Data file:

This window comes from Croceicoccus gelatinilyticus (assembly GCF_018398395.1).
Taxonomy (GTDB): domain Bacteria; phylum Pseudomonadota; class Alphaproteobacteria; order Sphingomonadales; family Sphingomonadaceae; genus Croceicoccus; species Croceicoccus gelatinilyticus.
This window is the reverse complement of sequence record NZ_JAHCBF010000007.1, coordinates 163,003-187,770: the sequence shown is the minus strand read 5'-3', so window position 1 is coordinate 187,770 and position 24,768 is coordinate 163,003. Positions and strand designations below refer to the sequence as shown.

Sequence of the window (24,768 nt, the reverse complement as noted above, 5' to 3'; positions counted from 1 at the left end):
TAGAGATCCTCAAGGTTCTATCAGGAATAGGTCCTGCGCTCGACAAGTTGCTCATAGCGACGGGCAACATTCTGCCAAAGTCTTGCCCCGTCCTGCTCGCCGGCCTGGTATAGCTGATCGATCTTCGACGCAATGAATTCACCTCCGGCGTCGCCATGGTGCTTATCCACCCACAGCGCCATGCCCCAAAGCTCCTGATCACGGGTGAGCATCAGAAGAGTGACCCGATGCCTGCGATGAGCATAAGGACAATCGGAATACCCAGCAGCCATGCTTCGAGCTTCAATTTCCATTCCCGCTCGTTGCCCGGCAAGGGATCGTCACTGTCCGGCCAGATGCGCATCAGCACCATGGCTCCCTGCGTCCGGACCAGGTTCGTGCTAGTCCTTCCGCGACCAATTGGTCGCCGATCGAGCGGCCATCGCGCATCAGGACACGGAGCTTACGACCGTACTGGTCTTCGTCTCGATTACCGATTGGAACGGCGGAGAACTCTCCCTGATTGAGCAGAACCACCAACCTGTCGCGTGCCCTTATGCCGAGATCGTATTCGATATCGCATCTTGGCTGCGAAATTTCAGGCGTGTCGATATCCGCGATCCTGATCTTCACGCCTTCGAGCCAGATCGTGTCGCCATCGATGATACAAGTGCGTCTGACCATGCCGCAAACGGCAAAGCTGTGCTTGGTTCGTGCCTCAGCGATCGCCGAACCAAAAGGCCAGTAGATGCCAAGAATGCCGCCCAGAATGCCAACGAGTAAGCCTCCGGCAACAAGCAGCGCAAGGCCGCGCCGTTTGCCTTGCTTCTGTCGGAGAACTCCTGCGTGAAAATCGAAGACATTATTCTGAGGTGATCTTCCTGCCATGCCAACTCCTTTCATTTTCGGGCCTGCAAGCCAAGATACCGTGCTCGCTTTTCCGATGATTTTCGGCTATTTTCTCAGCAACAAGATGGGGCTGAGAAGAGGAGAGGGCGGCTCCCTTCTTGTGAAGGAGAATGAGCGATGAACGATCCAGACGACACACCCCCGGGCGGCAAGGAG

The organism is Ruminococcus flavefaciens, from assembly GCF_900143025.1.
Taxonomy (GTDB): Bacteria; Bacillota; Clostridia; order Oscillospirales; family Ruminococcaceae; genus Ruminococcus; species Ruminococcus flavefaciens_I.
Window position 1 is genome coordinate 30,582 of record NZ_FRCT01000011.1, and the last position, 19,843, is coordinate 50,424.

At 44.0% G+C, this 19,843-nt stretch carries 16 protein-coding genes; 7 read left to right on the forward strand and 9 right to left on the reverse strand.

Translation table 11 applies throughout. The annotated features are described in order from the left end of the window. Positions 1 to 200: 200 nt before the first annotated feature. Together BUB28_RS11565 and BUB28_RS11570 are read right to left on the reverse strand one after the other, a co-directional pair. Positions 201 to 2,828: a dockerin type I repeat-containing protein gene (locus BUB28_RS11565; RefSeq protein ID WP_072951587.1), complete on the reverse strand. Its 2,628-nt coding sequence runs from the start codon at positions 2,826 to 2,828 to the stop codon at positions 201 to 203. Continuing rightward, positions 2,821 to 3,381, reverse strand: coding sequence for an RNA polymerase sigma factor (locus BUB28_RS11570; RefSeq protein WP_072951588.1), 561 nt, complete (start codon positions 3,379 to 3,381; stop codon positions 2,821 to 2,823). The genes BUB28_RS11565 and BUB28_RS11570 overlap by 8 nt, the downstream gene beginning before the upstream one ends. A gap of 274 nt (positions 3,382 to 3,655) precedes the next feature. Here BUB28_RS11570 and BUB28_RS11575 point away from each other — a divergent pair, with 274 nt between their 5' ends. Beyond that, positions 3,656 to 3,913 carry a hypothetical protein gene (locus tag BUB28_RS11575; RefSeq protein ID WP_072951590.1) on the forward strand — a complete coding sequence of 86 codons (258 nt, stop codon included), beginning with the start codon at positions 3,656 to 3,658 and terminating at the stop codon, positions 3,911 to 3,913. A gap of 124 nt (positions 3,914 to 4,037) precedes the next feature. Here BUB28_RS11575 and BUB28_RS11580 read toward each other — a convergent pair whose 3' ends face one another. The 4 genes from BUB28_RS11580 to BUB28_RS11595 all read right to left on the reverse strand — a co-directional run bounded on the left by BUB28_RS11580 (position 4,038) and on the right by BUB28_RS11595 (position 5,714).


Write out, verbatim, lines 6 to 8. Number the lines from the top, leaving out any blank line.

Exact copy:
The organism is Ruminococcus flavefaciens, from assembly GCF_900143025.1.
Taxonomy (GTDB): Bacteria; Bacillota; Clostridia; order Oscillospirales; family Ruminococcaceae; genus Ruminococcus; species Ruminococcus flavefaciens_I.
Window position 1 is genome coordinate 30,582 of record NZ_FRCT01000011.1, and the last position, 19,843, is coordinate 50,424.